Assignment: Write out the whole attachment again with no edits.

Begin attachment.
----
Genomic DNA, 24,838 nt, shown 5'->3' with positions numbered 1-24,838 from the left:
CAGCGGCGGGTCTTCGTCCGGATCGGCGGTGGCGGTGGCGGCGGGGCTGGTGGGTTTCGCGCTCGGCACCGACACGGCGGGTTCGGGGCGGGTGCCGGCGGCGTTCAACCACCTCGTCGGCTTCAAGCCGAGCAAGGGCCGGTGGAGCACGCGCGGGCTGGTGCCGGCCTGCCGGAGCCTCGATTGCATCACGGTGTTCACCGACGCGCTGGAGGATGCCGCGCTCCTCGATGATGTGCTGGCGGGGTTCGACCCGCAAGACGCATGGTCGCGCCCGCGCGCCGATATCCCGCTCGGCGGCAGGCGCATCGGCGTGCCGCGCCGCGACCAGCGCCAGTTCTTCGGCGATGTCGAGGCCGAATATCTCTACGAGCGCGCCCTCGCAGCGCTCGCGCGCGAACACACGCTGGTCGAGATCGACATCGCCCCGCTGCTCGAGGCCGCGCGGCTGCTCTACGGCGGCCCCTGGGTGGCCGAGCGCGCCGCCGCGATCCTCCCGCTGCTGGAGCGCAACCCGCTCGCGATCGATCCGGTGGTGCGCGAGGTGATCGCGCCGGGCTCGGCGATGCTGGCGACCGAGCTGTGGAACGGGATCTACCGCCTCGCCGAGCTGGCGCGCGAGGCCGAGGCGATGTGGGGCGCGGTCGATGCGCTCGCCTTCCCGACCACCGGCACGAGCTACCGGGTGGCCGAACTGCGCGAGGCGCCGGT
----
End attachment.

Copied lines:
Genomic DNA, 24,838 nt, shown 5'->3' with positions numbered 1-24,838 from the left:
CAGCGGCGGGTCTTCGTCCGGATCGGCGGTGGCGGTGGCGGCGGGGCTGGTGGGTTTCGCGCTCGGCACCGACACGGCGGGTTCGGGGCGGGTGCCGGCGGCGTTCAACCACCTCGTCGGCTTCAAGCCGAGCAAGGGCCGGTGGAGCACGCGCGGGCTGGTGCCGGCCTGCCGGAGCCTCGATTGCATCACGGTGTTCACCGACGCGCTGGAGGATGCCGCGCTCCTCGATGATGTGCTGGCGGGGTTCGACCCGCAAGACGCATGGTCGCGCCCGCGCGCCGATATCCCGCTCGGCGGCAGGCGCATCGGCGTGCCGCGCCGCGACCAGCGCCAGTTCTTCGGCGATGTCGAGGCCGAATATCTCTACGAGCGCGCCCTCGCAGCGCTCGCGCGCGAACACACGCTGGTCGAGATCGACATCGCCCCGCTGCTCGAGGCCGCGCGGCTGCTCTACGGCGGCCCCTGGGTGGCCGAGCGCGCCGCCGCGATCCTCCCGCTGCTGGAGCGCAACCCGCTCGCGATCGATCCGGTGGTGCGCGAGGTGATCGCGCCGGGCTCGGCGATGCTGGCGACCGAGCTGTGGAACGGGATCTACCGCCTCGCCGAGCTGGCGCGCGAGGCCGAGGCGATGTGGGGCGCGGTCGATGCGCTCGCCTTCCCGACCACCGGCACGAGCTACCGGGTGGCCGAACTGCGCGAGGCGCCGGT